Backstabbing and bullying were behind the booting off of Curry according to a New York Times article today that published excerpts from Brian Stelter’s soon to be released book Top of the Morning: Inside the Cutthroat World of Morning TV.
New reports of this Machiavellian plot might hurt the show and Matt Lauer’s reputation (ranked 6th on Star Magazine’s Most Hated Celebrities 2013) even further. The show saw a big ratings slide after the botched release of Curry from her contract and bad guys Matt Lauer and Executive Producer Jim Bell are at the center of the unwanted attention. In the book, New York Times reporter Stelter writes:
One morning-TV veteran suggested to him[Bell] that firing Curry, who had been co-hosting for only about six months at that point, would be tantamount to “killing Bambi.” Undeterred, Bell hatched a careful three-part plan: 1.) persuade Lauer to extend his expiring contract; 2.) oust Curry; 3.) replace her with Savannah Guthrie. According to this source, Bell called his plan Operation Bambi. […] (Bell denies using the term “Operation Bambi.”)
Lauer was seen as the franchise and at one point it is reported having said to an assistant, “I can’t believe I’m sitting next to her.” Allegedly Curry was promoted because the network did not want her to go to a competitor. Curry had an exit clause in her contract if she was passed over as co-host again and was upset when Meredith Viera was picked to replace Katie Couric. Lauer’s contract was up for renegotiation (renewed at a reported $25 million per year contract) and rumors of ”no chemistry” and a possible ousting began to circulate. Lauer just didn’t like Curry, barely spoke to her off the air and even went behind the scenes to get Couric back. It was promised that if Lauer stayed, Curry would be gone. Stelter writes:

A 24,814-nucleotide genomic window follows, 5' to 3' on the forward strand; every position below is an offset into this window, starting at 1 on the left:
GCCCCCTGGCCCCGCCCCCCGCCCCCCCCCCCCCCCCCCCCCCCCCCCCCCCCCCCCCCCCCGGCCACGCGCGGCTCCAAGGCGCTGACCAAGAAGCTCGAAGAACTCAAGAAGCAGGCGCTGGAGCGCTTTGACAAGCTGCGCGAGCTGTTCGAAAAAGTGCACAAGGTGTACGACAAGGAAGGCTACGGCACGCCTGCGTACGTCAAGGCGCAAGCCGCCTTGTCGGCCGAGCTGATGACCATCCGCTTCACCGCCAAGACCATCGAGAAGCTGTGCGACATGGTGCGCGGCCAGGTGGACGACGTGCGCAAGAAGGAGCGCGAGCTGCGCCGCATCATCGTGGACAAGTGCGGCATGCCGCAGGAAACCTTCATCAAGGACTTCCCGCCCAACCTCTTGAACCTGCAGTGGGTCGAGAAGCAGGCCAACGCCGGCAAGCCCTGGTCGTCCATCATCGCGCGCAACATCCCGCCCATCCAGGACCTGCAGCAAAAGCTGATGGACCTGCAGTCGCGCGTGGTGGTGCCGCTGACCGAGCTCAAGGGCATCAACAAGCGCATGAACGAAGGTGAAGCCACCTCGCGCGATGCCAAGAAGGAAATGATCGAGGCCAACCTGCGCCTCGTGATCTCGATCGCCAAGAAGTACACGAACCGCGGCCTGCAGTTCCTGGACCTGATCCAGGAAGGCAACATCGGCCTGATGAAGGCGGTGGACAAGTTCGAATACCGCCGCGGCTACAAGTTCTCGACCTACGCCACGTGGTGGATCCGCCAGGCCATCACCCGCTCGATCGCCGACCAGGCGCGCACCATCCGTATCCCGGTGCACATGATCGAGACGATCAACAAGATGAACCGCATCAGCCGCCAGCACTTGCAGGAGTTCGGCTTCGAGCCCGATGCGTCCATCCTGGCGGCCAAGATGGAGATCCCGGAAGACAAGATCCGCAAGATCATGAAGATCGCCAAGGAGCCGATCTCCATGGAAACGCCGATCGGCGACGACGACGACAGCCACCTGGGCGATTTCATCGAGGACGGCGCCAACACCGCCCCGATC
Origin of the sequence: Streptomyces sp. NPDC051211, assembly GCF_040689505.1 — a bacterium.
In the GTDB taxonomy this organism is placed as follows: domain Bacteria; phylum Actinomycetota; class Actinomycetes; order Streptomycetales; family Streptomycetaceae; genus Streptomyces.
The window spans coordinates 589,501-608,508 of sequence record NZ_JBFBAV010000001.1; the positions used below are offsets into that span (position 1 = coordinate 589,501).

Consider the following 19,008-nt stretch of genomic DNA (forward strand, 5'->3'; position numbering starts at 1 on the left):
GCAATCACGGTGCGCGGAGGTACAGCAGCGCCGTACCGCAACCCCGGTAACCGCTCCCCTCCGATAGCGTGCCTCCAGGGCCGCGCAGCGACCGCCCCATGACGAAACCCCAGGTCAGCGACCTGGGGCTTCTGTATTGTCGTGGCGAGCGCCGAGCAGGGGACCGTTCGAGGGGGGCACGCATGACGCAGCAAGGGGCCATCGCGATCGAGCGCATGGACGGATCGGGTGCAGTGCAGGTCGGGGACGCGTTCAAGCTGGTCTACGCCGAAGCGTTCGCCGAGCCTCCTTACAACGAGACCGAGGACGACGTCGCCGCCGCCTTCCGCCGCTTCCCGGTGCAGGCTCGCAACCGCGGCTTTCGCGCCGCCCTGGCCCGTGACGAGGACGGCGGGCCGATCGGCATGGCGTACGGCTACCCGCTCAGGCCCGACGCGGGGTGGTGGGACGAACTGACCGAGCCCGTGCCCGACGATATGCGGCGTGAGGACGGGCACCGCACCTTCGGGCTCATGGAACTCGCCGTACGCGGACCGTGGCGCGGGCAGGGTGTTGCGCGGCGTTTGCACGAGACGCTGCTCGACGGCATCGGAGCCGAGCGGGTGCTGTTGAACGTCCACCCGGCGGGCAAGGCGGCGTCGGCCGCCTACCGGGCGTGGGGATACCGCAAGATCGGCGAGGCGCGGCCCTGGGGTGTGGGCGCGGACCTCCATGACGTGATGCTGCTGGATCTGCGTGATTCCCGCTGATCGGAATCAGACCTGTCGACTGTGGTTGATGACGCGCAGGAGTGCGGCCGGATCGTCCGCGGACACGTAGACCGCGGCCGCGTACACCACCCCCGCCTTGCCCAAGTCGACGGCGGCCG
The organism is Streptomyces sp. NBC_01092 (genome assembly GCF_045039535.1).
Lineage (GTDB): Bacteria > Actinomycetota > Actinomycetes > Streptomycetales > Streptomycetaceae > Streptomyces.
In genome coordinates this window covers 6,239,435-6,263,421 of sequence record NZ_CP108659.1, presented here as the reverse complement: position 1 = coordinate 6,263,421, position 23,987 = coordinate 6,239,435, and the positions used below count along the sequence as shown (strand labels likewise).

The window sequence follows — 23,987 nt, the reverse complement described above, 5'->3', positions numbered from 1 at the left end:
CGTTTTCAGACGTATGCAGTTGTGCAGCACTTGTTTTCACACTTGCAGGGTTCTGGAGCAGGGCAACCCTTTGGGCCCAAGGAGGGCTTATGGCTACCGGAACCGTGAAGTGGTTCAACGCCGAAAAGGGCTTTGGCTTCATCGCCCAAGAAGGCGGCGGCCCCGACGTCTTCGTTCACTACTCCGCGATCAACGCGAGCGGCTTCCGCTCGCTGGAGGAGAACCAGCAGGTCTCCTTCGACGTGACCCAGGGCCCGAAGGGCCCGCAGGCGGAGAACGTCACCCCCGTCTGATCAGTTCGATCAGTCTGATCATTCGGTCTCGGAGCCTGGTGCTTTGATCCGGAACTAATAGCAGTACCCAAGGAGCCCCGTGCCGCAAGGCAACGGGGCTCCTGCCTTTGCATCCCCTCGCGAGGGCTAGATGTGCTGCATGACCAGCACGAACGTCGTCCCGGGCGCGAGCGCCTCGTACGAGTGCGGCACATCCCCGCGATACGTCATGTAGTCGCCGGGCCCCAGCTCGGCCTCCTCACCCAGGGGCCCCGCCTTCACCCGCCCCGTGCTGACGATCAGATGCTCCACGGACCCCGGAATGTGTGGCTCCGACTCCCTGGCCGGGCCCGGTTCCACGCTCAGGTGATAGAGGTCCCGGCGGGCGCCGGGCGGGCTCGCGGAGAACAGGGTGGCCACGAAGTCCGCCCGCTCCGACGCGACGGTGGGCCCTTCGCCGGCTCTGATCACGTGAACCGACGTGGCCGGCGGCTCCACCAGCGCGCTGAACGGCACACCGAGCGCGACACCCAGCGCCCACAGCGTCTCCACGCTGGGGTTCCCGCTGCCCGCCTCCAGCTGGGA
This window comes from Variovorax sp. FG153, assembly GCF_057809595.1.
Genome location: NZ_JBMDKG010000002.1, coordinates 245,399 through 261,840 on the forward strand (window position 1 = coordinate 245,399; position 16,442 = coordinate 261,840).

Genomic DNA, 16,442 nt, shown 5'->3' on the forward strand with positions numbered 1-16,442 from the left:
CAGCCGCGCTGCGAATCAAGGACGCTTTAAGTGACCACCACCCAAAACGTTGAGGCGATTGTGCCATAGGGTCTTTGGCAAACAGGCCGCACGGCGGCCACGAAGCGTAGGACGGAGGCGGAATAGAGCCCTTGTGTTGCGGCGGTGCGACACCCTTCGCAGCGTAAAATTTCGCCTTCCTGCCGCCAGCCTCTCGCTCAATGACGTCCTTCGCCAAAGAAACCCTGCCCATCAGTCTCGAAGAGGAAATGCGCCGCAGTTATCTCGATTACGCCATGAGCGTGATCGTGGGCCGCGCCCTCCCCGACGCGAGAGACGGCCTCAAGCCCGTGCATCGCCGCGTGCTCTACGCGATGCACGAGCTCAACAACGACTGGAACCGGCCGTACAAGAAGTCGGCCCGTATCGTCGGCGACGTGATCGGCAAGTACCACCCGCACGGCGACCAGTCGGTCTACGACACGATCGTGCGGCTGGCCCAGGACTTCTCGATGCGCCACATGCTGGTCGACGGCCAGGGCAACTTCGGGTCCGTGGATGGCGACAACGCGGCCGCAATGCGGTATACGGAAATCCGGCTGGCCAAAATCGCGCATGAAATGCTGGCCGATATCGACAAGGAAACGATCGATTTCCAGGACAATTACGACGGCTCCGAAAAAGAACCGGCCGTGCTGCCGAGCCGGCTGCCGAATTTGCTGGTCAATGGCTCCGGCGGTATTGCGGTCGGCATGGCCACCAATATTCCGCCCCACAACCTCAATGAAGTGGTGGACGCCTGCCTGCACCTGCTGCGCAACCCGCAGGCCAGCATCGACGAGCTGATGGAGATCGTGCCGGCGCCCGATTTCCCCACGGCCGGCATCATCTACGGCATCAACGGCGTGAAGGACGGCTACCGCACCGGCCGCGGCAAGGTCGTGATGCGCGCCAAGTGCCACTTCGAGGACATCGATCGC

According to a source with direct knowledge of the conversation, Burke told Lauer, “We need to sign you so we can do Ann.” Burke, who had to be keenly aware of Lauer’s discomfort with Curry, was basically scratching her off his list of reservations. (As a top NBC executive said to me after the fact, “Matt’s decision guided everything else.”) Burke even offered Lauer a signing bonus of several million dollars, according to the same person, to decide swiftly.
Curry was also the victim of bullying and ridicule, telling “friends that her final months were a form of professional torture.”
At one point, the executive producer, Jim Bell, commissioned a blooper reel of Curry’s worst on-air mistakes. Another time, according to a producer, Bell called staff members into his office to show a gaffe she made during a cross-talk with a local station. (Bell denies both incidents.) Then several boxes of Curry’s belongings ended up in a coat closet, as if she had already been booted off the premises. One staff person recalled that “a lot of time in the control room was spent making fun of Ann’s outfit choices or just generally messing with her.”
According to the New York Magazine, “In the aftermath of the Curry debacle, the show lost half a million viewers [mostly women] and ceded first place in the ratings war to ABC’s Good Morning America, losing millions of dollars overnight. How much will they lose now? Stelter says Curry is staying out of the spotlight and spending time in her Connecticut home.
She still often woke before dawn as if she were about to go on the air…Some mornings, she cried as she read e-mail and Twitter messages from fans.
Did you stop watching the Today Show after they fired Anne Curry? Let us know how you feel?